Although seeing squirrels at the park and outside may be cute, having these rodents in your attic or chewing the outside of your home can cause massive, expensive damage. Getting rid of squirrels before these rodents shred your insulation or even chew through wires and PVC pipes is crucial. Because squirrels can be extremely tough to catch, using squirrel poison can seem tempting. However, in the US and in many other places around the globe, using squirrel poison to kill squirrels is illegal. But don’t lose hope; we’ll explain some other effective methods you can use to get rid of pesky squirrels.
Identifying the Problem: Squirrels or Mice?
If you’ve been noticing scurrying or scratching sounds coming from the attic, you might assume that squirrels have invaded your home. However, rats and mice also commonly live in attics or other hidden parts of the home. Identifying which type of rodent has entered your home is useful for choosing the best removal option.
The first and most distinctive clue to whether you are dealing with squirrels or mice is the time of day that you notice activity. Rats and mice are nocturnal. So, you’ll tend to hear the scurrying or scratching noises coming from your walls during the night. Squirrels, on the other hand, are most active during the day. Depending on the amount of time squirrels have been living in your home, you’ll also notice strange smells or water marks from squirrel urine more than mouse urine. Additionally, the larger size of squirrels also enables them to create more damage in a shorter amount of time than mice are capable of.
If you’ve looked at these clues and noticed you may actually have mice or rats in your attic, we suggest reading our articles on how to get rid of mice in your attic or the top 5 best rat and mouse poisons. However, most of the tips we offer for getting rid of squirrels, keeping them away, and squirrel poison also apply to rats and mice.
How to Get Rid of Squirrels
One of the most effective (and most legal) methods for getting rid of pesky squirrels is trapping. Many people prefer to use a humane “catch and release” method, but lethal traps for killing squirrels also exist. As an alternative to squirrel poison, trapping allows you to get rid of the squirrels just as quickly.
Almost all traps made for rats will also be large enough to trap squirrels. We’ve made a list of our favorite traps for squirrels or rats.
This versatile trap works for many types of squirrels, rats, mice, and even chipmunks. The “catch and release” metal cage design makes this trap both humane and reusable. Additionally, this trap is weather-resistant and can be used indoors or outdoors. Finally, the solid metal top of the cage helps to prevent any angry rodents from injuring you when lifting up the trap. However, we still recommend wearing gloves whenever handling a trap with an animal inside to help prevent any injury.
Our Rating: 4.9/5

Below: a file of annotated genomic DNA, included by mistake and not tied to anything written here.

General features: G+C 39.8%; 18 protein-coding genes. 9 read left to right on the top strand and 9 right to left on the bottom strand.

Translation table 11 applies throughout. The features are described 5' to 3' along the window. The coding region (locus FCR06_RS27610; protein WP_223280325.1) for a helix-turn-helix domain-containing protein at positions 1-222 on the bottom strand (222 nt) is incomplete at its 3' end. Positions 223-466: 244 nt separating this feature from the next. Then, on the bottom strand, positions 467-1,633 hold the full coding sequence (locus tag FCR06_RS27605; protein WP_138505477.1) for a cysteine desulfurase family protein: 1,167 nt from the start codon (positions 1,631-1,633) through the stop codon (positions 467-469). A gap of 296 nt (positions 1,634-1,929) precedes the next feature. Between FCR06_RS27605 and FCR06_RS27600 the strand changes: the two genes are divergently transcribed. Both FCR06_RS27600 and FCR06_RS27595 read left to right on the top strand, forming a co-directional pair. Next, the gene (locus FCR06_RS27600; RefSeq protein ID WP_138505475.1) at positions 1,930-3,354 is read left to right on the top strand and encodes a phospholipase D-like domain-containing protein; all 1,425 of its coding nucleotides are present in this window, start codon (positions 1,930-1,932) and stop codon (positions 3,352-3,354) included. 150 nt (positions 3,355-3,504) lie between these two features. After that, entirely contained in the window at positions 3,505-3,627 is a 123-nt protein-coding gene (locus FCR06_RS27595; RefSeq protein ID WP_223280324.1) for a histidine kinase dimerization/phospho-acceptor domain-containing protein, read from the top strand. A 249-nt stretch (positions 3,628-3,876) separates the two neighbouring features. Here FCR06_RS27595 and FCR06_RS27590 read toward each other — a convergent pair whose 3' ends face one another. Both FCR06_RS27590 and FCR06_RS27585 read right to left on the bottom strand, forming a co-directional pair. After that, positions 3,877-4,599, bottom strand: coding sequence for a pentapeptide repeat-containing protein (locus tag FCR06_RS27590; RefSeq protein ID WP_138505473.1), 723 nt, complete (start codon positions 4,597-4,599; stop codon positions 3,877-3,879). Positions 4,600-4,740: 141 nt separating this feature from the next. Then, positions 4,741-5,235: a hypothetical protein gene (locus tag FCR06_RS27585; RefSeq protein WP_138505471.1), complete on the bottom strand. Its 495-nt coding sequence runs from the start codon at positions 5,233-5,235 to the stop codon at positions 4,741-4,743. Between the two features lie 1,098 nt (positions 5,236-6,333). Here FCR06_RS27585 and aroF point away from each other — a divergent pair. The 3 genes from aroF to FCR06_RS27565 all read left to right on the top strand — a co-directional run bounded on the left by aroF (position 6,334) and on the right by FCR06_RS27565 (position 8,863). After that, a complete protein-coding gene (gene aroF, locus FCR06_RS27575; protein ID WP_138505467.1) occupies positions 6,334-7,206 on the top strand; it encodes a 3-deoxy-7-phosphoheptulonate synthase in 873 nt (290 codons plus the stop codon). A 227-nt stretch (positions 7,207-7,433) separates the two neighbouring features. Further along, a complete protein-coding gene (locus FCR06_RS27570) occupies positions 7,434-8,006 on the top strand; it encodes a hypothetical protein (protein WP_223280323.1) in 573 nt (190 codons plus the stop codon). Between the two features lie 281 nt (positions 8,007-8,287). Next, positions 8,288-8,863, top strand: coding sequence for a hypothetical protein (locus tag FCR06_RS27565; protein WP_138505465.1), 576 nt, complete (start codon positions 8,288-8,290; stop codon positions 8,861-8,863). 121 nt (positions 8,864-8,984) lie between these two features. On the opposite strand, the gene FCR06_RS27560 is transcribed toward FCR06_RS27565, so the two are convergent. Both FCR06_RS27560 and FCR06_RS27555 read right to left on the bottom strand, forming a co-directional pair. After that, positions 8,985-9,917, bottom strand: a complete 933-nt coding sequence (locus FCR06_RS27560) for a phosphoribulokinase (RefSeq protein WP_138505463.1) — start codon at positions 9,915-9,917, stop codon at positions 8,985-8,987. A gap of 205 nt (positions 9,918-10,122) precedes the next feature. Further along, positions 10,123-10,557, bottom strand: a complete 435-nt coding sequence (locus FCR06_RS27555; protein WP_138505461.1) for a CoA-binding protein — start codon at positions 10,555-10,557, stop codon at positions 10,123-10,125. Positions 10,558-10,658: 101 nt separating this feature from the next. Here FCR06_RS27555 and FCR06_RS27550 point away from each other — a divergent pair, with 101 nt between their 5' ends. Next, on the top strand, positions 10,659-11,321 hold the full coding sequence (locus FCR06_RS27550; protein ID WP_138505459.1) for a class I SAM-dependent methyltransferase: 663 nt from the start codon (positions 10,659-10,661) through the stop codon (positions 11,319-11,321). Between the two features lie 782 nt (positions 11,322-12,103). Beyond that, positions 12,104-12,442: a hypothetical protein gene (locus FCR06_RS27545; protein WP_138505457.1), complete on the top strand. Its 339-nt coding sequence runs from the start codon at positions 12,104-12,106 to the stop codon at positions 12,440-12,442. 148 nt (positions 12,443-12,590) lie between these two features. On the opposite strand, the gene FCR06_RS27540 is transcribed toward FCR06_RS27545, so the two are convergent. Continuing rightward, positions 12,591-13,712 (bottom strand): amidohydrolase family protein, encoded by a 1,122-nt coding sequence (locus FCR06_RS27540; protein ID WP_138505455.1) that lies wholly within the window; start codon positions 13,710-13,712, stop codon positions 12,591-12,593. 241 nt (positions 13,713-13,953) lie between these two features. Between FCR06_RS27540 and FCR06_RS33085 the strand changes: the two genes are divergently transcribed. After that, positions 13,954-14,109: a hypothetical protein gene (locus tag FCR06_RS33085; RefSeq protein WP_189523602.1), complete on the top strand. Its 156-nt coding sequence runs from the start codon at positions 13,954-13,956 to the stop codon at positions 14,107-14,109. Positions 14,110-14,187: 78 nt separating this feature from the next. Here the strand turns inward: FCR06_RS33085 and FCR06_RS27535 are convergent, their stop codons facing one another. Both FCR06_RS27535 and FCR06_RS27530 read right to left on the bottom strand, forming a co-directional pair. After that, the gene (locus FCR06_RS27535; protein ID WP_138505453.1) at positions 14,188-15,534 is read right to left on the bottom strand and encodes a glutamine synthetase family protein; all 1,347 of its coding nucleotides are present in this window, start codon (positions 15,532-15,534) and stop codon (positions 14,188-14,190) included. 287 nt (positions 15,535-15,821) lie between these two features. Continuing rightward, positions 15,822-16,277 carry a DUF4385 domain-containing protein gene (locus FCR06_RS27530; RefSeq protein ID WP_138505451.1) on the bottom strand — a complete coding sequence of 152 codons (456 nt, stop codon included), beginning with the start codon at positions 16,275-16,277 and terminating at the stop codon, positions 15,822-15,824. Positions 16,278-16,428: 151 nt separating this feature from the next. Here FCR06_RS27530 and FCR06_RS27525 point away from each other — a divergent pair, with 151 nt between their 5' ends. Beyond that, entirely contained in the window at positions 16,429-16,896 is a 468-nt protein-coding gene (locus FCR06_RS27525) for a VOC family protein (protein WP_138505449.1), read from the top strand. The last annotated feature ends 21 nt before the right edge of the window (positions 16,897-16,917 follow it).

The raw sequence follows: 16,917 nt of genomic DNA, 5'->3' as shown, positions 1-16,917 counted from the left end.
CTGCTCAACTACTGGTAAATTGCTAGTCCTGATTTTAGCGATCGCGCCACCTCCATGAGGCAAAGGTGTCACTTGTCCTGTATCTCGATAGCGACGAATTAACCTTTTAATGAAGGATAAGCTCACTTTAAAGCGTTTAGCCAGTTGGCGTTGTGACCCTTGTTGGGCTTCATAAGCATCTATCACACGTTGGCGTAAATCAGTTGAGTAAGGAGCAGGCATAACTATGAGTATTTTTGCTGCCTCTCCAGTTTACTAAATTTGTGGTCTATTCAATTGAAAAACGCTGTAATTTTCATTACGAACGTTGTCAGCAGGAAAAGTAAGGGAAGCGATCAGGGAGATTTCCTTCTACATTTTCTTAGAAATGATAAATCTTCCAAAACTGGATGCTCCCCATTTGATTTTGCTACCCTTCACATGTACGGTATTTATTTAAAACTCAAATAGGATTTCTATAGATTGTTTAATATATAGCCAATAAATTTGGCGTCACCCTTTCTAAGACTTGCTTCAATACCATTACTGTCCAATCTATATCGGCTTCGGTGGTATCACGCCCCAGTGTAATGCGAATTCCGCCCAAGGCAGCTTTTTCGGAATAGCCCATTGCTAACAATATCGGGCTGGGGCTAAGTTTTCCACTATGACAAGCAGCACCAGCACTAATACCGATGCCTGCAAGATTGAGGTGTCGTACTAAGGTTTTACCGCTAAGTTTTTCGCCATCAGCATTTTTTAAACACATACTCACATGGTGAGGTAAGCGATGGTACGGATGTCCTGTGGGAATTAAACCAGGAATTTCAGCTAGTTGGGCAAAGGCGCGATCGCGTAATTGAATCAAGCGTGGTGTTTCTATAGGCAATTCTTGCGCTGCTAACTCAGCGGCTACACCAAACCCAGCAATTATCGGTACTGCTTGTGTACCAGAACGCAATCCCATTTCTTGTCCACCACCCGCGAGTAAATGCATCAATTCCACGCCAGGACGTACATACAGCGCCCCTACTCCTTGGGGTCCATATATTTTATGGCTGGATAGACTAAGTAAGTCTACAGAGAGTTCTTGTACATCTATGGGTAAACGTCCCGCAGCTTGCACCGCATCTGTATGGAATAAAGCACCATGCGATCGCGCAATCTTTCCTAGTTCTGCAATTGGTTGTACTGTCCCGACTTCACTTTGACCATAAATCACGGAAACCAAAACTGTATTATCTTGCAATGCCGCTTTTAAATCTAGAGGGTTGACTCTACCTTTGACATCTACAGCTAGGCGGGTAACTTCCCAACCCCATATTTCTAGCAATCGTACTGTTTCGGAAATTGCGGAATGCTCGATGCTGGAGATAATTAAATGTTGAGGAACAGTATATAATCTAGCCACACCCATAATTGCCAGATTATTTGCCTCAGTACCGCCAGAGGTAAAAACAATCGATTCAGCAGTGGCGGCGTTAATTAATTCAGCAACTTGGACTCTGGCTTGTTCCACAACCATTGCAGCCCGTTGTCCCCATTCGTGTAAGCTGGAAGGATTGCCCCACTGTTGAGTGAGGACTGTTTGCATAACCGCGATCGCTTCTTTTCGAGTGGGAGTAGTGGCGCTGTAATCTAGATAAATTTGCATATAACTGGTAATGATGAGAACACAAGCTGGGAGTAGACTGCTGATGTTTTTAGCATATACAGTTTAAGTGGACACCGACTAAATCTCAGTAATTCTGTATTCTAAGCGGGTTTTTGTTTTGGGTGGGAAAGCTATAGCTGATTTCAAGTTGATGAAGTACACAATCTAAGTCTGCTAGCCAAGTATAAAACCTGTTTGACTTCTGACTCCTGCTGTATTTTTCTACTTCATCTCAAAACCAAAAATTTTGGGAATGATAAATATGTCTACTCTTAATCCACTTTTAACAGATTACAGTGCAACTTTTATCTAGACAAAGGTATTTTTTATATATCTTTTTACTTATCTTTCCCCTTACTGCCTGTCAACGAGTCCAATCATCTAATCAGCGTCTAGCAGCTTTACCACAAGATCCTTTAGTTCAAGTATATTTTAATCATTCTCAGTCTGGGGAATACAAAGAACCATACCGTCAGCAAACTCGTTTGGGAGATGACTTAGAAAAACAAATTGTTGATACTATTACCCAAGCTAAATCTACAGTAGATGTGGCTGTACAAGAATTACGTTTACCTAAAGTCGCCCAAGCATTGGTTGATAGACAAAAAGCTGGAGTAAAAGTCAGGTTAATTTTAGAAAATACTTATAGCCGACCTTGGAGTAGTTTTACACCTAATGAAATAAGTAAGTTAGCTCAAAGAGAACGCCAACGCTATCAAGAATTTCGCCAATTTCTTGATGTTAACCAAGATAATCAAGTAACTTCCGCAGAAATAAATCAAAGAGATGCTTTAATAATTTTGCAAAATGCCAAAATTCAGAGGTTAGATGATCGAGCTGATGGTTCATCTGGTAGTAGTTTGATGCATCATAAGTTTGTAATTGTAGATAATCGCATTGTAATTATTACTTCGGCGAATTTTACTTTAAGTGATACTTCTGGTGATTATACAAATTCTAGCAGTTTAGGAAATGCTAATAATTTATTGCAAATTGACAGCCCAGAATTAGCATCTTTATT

Another solid trap option from Havahart is this small 2-door trap. The primary difference of this trap from the previous Havahart trap that we recommended is the amount of doors. Because this trap has entrances at both ends, it can attract more rodents to walk through it. Additionally, the rodent can enter from either end to be trapped. However, the bait must be placed on top of the trigger. Some users complain that this sometimes prevents rodents from triggering the closing of the trap.
Our Rating: 4.7/5
If you’re looking for a lethal option and an alternative to squirrel poison, try this Ebung Electric Rodent Zapper. Once rodents trigger this trap, it administers a 7000V shock to quickly kill the pest. This non-bloody, reusable trap offers an easy clean-up after it kills rodents. However, this trap can only be used indoors since it shouldn’t be in contact with any water.
Our Rating: 4.7/5
Aside from using lethal traps, such as the model from Ebung recommended above, some people choose to shoot the squirrels causing damage to their home. Of course, certain laws exist about where you’re allowed to discharge a firearm, especially in more urban areas. If you must kill a squirrel, shooting presents a relatively humane option instead of squirrel poison. You shouldn’t need more than a small caliber weapon to kill these small rodents. However, shooting does leave a bit of a mess behind for you to clean up and presents a bit more of a safety risk. This mess isn’t typically present with trapping.
How to Prevent More Squirrels From Invading Your Home
If you’re currently dealing with the tough problem of getting rid of these furry pests, you certainly don’t want to experience this trouble again. Taking a few extra steps after getting rid of the squirrels currently in your home can help deter squirrels from entering again in the future.
After you remove the squirrels from your home, make sure to repair any damage they made and identify and seal any entry points that would allow more pests inside. Because squirrels are adept climbers and jumpers, they can often access your house by using nearby trees. Keep any tree branches trimmed away from your home to avoid this.
Also, remove squirrels attractions. Food sources and shelter are what most squirrels seek that come near your home. Removing any bird feed stations or other outside food sources will help to deter squirrels.
Removing and deterring squirrels from your home can save you thousands of dollars in home repairs. These small rodents are often referred to as “rats with fluffy tails” for a reason; squirrels will invade your home, cause massive damage, and be a hassle to remove. Although laws prevent using squirrel poison in most regions, including the US, trapping presents an effective and relatively simple method for getting rid of squirrels.
Always be sure to check local laws concerning the trapping or killing of animals and follow all safety protocols suggested by the products you buy.